The Damaging Effects of Asian Longhorned Beetles on Hardwood Forests

Since their arrival in 1996, Asian longhorned beetles’ parasitic effects on their hardwood hosts have resulted in the removal of over 30,000 trees.

The subsequent damage to recreational areas, forest reserves and national parks has cost state and federal governments over $269 million.

Trees that host these invasive beetles die within 10 years, with no chance of regrowth or recovery. They simply rot away, allowing more Asian longhorned beetles to spread and infect surrounding trees.

Asian longhorned beetle infestations cause more collective damage than gypsy moths and contagious tree diseases — such Dutch elm disease and chestnut tree blight — combined.

But the potential losses are even greater.

If left unaddressed, Asian longhorn beetles could cost tree-reliant industries — such as lumber, maple syrup production, and fall-foliage tourism over $41 billion in losses.

The potential number of destroyed trees could reach 1.2 billion. This translates into a nationwide economic loss of $669 billion.

Signs of An ALB Infestation

Asian longhorned beetles originated from East Asia, namely China, Japan, and Korea. By infesting wooden crates used to deliver imported goods into the U.S., the species infiltrated the country’s national forests.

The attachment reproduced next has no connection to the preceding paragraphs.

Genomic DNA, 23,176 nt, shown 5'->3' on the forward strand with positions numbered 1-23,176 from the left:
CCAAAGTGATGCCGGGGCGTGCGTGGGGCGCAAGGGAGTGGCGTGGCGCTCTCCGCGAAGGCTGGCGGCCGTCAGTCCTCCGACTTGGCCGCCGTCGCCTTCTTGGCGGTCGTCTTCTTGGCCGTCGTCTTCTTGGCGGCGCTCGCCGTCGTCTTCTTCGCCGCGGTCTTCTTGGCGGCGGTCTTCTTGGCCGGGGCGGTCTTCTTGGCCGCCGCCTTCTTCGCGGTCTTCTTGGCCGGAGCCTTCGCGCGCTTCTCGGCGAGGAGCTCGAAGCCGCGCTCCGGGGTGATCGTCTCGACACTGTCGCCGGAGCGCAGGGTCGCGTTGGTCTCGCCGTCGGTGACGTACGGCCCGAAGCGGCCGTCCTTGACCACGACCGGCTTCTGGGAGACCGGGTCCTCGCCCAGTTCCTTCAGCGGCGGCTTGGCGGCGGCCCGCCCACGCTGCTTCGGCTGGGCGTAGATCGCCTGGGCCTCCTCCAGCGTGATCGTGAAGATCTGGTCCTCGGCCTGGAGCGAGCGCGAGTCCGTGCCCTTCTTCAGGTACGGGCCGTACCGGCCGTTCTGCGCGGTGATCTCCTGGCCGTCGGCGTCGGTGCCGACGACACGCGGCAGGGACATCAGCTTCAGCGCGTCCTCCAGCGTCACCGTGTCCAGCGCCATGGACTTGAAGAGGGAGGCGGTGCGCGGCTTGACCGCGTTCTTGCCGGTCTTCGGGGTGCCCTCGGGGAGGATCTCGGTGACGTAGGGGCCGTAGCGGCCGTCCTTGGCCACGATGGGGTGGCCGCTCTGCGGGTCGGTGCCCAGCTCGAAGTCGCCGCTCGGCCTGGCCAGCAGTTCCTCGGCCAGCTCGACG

Most hardwood deciduous trees fall victim to the Asian longhorned beetle, including:

  • Maple trees
  • Birch trees
  • Chestnut trees
  • Elmwood trees
  • Poplar trees
  • Willow trees
  • Ash trees
  • Horse trees

Using their mandibles or jaws to drill dime-sized holes into the bark of trees, Asian longhorned beetles turn hardwood trunks into hollow chambers to store their eggs.

Beetle types that exhibit such behavior are called borers because they “bore” into wood.

closeup of brown tree with small holes on it with red manmade markings, on a background with red cobblestones

A single female Asian longhorned beetle can lay up to 90 eggs in her lifetime. Typically, these eggs are stored under tree bark. Asian longhorned beetle eggs resemble white rice grains.

brown exposed wood piece with white Asian longhorned beetle eggs on it held by a hand

In addition to tunneling under bark and hollowing out trees to make room for their eggs, Asian longhorn beetles also eat the bark, wood, and leaves.

When Asian longhorned beetle eggs hatch, the babies, called larvae, remain inside their birth chambers until after the pupal stage, where they mature into adults.

During their immature years as larvae and pupae, the beetles look like small cream-colored or brown grubs.

white larva and silver dime held by a man’s hand wearing a gold ring

It takes a year for this invasive beetle to grow up. Prior to adulthood, immature Asian longhorned beetles live safely within the trees they were born in. They eat the trees’ woody tissue for nutrients.  

To survive winters, the invasive beetle’s larvae burrow deeper inside trees, lining the resulting tunnels and chambers with their own excrement, known as frass. Frass looks like sawdust. This substance acts as an insulator for ALB larvae, but obstructs trees’ vascular systems, killing them from the inside out.

Infected trees are riddled with holes. Sap seeps from the bark, making infected trees look as if they’re bleeding syrup.

The insides of infected trees appear rotted. Hollow chambers housing ALB grubs on beds of frass can be found.